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I don’t know if other Francophiles feel as I do BUT, however long I spend learning French, and I have spent a lifetime at it, I will never feel that I have mastered speaking French!


French unlike English is not a forgiving language. In English, non-speakers can make all sorts of mistakes and English speakers are not offended.


But French is not like that.


I love learning French more than almost anything else in my life but I did not go to French immersion as a child. I learned as an adult so I have had to really work at it.


As a result,  I have identified my three levels of proficiency and progress in learning French.



Sort of! (Speaking French– My Story)


Three Things I Have Learned About Speaking French


Stage One — You sputter a few words and phrases that you have studied for years in the language lab at school and now you are trying them out in front of real French people. They usually insist on going into English. Or if you are in a part of France where English is scarce, they encourage you knowing that you have a long long way to go.


Stage Two –– You can carry on a very short conversation on things like where you live, and what you do for a living, and you look as if you understand what French people are saying if they don’t speak too quickly which is hard because they all do. People applaud your French and say you speak very well but in my experience, they are being polite.


Stage Three – And this is a big step, you can finally speak good French, and, can have in-depth conversations and debate politics, and discuss things like the controversy over the age of retirement and universal income. However, at this stage, you are still not sure if you are making mistakes, and any small error you make will be pointed out and corrected.



Speaking French — My Story



As such, in my experience, the more one improves one’s French the more you start to feel the weight of l’Académie Française, the authority on all matters relating to the French language in France.


The fact that this preeminent body is made up of forty members, elected for life, who are known as “les immortels” (the immortals!) tells you something,


And while I will never meet these erudite masters, I feel them tapping me on the shoulder by means of their de-facto emissaries, French people.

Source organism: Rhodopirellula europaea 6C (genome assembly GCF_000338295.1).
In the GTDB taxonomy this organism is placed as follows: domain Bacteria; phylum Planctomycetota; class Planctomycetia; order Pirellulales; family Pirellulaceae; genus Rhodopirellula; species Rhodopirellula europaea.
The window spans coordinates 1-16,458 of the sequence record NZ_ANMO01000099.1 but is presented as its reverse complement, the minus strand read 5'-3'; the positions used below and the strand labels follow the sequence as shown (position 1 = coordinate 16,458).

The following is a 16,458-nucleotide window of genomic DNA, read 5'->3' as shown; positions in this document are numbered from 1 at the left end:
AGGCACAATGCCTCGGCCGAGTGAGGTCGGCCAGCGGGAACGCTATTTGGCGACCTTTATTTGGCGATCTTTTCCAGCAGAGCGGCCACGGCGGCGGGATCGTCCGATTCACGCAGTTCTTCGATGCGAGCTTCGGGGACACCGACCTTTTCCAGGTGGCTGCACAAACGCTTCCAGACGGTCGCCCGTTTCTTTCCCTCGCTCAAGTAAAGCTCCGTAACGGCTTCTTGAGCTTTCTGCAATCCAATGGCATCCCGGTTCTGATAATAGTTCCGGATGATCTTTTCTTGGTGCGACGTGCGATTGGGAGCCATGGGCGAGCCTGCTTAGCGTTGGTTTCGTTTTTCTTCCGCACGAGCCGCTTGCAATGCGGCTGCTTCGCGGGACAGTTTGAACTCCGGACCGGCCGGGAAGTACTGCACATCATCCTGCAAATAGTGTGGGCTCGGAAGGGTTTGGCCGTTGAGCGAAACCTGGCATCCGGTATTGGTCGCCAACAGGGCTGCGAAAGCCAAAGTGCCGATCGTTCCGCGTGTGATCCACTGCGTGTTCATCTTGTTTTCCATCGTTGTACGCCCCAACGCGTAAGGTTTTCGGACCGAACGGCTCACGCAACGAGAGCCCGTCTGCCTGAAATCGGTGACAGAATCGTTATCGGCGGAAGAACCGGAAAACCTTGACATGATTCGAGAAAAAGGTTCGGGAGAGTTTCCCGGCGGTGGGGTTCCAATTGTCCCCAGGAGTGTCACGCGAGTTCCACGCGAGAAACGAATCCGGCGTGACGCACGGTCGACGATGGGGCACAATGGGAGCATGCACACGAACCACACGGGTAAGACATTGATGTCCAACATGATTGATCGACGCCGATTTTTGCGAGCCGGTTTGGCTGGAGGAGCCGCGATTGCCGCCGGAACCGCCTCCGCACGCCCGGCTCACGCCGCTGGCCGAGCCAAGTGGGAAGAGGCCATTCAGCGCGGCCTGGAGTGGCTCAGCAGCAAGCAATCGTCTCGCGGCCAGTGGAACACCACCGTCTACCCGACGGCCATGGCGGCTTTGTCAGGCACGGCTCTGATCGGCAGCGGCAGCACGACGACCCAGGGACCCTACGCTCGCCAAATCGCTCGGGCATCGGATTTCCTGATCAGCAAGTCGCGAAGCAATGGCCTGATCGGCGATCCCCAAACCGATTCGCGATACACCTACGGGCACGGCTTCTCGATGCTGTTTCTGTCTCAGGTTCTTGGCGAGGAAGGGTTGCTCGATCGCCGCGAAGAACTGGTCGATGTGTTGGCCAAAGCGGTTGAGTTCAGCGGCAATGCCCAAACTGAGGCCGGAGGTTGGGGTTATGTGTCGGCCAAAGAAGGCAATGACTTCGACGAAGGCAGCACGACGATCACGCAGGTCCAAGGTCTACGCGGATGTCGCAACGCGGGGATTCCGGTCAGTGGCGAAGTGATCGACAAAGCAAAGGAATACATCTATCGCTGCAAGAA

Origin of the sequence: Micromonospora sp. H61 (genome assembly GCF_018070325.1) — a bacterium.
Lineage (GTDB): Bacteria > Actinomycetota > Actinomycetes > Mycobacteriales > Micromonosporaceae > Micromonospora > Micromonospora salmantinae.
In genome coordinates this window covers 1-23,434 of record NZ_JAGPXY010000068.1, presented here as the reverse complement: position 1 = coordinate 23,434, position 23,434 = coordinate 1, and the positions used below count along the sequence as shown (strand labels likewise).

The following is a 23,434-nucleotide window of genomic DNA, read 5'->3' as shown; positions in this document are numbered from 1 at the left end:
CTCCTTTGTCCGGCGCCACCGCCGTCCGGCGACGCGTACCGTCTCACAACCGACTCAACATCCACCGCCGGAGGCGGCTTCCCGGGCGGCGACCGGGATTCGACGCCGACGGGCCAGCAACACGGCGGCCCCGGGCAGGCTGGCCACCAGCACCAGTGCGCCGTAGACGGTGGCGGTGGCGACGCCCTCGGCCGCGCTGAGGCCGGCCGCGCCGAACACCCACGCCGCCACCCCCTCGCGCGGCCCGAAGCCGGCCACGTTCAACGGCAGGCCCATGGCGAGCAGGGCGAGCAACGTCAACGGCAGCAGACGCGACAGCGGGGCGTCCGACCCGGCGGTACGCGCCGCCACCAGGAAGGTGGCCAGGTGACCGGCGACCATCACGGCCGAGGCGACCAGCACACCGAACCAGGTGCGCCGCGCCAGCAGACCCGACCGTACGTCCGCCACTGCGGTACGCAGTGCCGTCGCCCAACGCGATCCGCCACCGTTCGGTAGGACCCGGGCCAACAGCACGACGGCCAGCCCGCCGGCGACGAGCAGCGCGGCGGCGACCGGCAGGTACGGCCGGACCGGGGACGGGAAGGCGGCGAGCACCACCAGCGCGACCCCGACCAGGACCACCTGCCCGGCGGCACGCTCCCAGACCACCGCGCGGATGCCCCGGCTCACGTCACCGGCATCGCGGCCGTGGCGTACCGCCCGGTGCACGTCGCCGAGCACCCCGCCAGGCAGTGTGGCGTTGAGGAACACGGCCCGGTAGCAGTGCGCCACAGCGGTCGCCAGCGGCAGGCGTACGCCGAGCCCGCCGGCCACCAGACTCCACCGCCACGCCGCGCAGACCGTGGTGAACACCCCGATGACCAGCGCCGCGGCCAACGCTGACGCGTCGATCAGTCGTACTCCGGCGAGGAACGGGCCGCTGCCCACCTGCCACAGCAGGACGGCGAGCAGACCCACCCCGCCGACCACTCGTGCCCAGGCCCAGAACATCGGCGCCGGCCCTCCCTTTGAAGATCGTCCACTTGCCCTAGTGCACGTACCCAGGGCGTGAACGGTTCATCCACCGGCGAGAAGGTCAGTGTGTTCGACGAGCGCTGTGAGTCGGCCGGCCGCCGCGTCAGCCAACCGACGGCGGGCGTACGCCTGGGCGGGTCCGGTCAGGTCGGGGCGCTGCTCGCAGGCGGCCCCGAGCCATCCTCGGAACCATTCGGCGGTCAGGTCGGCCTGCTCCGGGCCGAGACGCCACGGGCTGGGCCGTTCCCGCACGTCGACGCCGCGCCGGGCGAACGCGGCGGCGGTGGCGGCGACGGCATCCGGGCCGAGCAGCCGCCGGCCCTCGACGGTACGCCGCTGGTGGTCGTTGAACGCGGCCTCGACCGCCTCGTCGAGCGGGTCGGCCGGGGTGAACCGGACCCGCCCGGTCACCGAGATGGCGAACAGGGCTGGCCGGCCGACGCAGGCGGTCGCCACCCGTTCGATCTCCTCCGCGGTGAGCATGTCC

As in one recent case, a shopkeeper wagged her finger at me in mid-conversation and said “Non, non, non, madame, that is not the right word!” and then didn’t tell me what the wrong or even the right word was.



Learning French — My Story



I have learned that surprisingly this can be a compliment because French speakers will only correct you if they feel you have reached a stage where you naturally want to improve.



and Speaking French!


Speaking French — Mark Greenside’s Story


The gender of words has always confounded those of us learning French n’est-ce pas?


“Melons and vaginas are masculine, and cars and motorcycles are feminine. There’s no logic to it”, says American writer Mark Greenside who has quite a lot to say on the subject in his book — Mastering the Art of French Living. (Not Quite).


I highly recommend this memoir by the way, along with his first book, I’ll Never Be French!


Years ago, on a whim, Mark bought a house in northwestern France where he spends every summer.  In all this time, he has still only picked up a smattering of words and says he manages to get by without paying any attention to “conjugation, pronunciation, gender and grammar.” 


Yet, often with hilarious results.


Especially when he has attempted to say a full sentence or two.


Once he remarked to a French person  “J’aime beaucoup mon vie en France.”  Only to learn he had just said “I love my dick in France.”


Of course, he meant to say “ma vie” for “my life”.  I love my life in France.  


Hence the importance of knowing the genders of words.


I laughed out loud reading his book from start to finish.  (Click on the titles above to find his books. They are a riot!)


Such are the perils of learning a language but especially French.


Yet, I am still obsessed.


Until my last breath, I will be looking to learn that next new word, phrase, and nuance of grammar, and then happily wait for a French person to criticize or correct me!


What stage of Speaking French are you?